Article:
Maryland motorists will have to dig a little deeper at the gas pump starting July 1.
The state tax rate of a gallon of gas will increase to 47 cents per gallon, an increase of more than 10% compared to the current rate. Over the last two years, the rate has increased by 30% due to inflation and surging fuel prices.
Owners of diesel-powered vehicles will experience a similar increase with the state gas tax increasing from nearly 43.5 cents per gallon to nearly 47.8 cents per gallon on July 1. Over the last two years, the state tax on diesel has increased by more than 29%.
“The fact that in a Maryland economy that Governor Moore himself has recognized isn’t performing well, Democratic leaders are OK with allowing large automatic tax raises to occur that will cost the average Maryland family hundreds of dollars per year and raise costs and prices for many small businesses is beyond disappointing,” said House Minority Leader Jason C. Buckel (R-Allegany).
The increase that takes effect July 1 would add about 65 cents to the fill-up of a 15-gallon gas tank, or about $33.54 more in additional state gas taxes on an annual basis. In all, motorists with that same weekly fill-up would pay more than $366 annually in state fuel taxes.
Revenue generated by the tax goes into a dedicated fund used to pay for statewide roads and highways projects. Democrats have warned of a coming reckoning as changing driving habits will likely render the trust fund and the gas tax less effective at paying for projects.
Additionally, Gov. Wes Moore (D) in March announced Maryland would require all new car sales in the state to be electric vehicles by 2035.
A spokesman for Moore did not immediately comment on the tax increase.
“You can’t be the party of the middle class if you keep promoting radical environmental policies that raise taxes and the cost of living,” said Buckel. “Everyone can’t afford a Tesla, or wants to live next to a Metro stop. For the millions of Marylanders who need to use their standard, gas-powered cars to go to work and feed their families, Maryland Democrats just raised your taxes.”
The increase also gives Maryland the distinction of having the fourth highest gas tax in the U.S. behind California, Pennsylvania and Washington state. The tax is the second highest in the Mid-Atlantic.
Information regarding the tax increase was published on the state comptroller’s website this week. A letter was sent to Moore, Senate President Bill Ferguson (D-Baltimore City) and House Speaker Adrienne A. Jones (D-Baltimore County) informing them of the July 1 increase.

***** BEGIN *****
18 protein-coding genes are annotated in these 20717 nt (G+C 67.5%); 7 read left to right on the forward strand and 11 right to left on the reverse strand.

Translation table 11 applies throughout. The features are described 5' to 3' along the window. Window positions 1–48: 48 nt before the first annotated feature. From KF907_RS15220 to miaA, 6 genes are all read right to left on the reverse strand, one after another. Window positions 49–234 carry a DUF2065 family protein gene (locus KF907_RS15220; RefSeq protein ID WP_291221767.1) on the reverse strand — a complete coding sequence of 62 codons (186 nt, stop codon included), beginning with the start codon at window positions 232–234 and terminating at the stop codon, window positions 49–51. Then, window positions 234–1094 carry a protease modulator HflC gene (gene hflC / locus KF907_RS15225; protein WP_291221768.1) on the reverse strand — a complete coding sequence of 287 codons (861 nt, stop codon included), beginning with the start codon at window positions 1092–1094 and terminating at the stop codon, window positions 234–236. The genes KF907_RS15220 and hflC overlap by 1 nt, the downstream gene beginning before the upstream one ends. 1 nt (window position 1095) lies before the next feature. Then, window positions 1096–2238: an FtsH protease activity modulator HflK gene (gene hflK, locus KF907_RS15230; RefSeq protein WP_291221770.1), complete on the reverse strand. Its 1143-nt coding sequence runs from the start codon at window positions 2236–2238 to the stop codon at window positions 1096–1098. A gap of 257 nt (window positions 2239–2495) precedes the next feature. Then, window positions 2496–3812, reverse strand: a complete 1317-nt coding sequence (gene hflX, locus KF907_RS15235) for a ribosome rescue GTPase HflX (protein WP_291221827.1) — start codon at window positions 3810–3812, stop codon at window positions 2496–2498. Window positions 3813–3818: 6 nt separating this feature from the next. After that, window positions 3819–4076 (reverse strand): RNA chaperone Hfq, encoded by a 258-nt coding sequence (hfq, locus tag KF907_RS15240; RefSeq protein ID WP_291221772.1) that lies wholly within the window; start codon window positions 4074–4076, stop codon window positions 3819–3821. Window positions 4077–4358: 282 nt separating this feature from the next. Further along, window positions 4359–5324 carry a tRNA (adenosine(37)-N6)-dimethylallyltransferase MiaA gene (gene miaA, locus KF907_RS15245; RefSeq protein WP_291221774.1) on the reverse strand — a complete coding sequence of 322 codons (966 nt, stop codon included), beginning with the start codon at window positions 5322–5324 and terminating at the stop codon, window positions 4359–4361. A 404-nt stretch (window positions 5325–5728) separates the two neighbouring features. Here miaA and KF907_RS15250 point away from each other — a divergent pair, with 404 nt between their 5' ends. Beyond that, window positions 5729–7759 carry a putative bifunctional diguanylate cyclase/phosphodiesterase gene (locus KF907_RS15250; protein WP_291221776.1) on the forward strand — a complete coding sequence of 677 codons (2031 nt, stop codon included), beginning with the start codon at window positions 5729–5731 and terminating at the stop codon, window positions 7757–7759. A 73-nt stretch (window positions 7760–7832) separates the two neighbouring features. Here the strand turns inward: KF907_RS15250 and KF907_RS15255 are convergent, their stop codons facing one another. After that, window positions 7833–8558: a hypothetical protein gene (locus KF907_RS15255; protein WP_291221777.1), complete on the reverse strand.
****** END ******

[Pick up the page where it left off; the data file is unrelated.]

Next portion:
In the letter, Robert J. Rehrmann, director of the Board of Revenue Estimates, said the increase was driven almost equally by inflation and the average price of a gallon of gas over the last year.
Inflation rose 7.1% between May 2022 and April 2023 — just shy of the 8% limit built into a decade-old law. That increased the per gallon state surcharge by 2.1 cents per gallon.
Rehrmann said high motor fuel prices — based on the average price of a gallon of gas — added another 2.2 cents to the state tax.
The increase is on top of the federal tax of 18.3 cents per gallon for regular fuel and 23.4 cents per gallon for diesel. Those tax rates have remained in place since 1993.
By law, the comptroller’s office must set the new state gas tax rate by June 1. It’s based on a formula that takes into account the annual rate of inflation as well as the average cost of a gallon of gas over a year.
“The Comptroller understands the ongoing challenges presented by inflation and has made every effort to provide this notice as early possible. We will continue to perform the duties assigned to our office in a way that supports Marylanders and allows the maximum possible time to account for any changes in the tax code,” Tim Zink, a spokesperson for Comptroller Brooke E. Lierman (D) said in a statement Wednesday.
Maryland’s motor fuel tax has been tied to inflation since 2013. That year, the legislature passed the first increase in the tax in more than two decades.
Lawmakers that year, in an effort to avoid future votes on a politically charged tax, linked future increases to a calculation of annual inflation. At the time, sharp rises in inflation were few and far between.
Last year, that trend ended as gas prices rose at the pump and inflation increased to levels not seen in four decades. The result was a 6.7 cents per gallon increase.
Republicans in the legislature over the last couple of years have unsuccessfully mounted efforts to repeal the automatic increase tied to inflation. In March, Republicans in the Senate unsuccessfully attempted to decouple inflation from the gas tax by offering an amendment to legislation that removed the inflationary calculation on automatic transit fare increases.
“Senate Republicans provided an opportunity to offer relief to Maryland motorists by offering a floor amendment to repeal the automatic annual gas tax increase,” said Minority Leader Stephen S. Hershey Jr. (R-Upper Shore). “However, Democrat leadership squashed that, refusing to take accountability for their propensity to increase taxes. Maryland motorists deserve transparency on the taxes imposed on them.”
This story has been updated with more details about the tax hike and reaction from elected officials.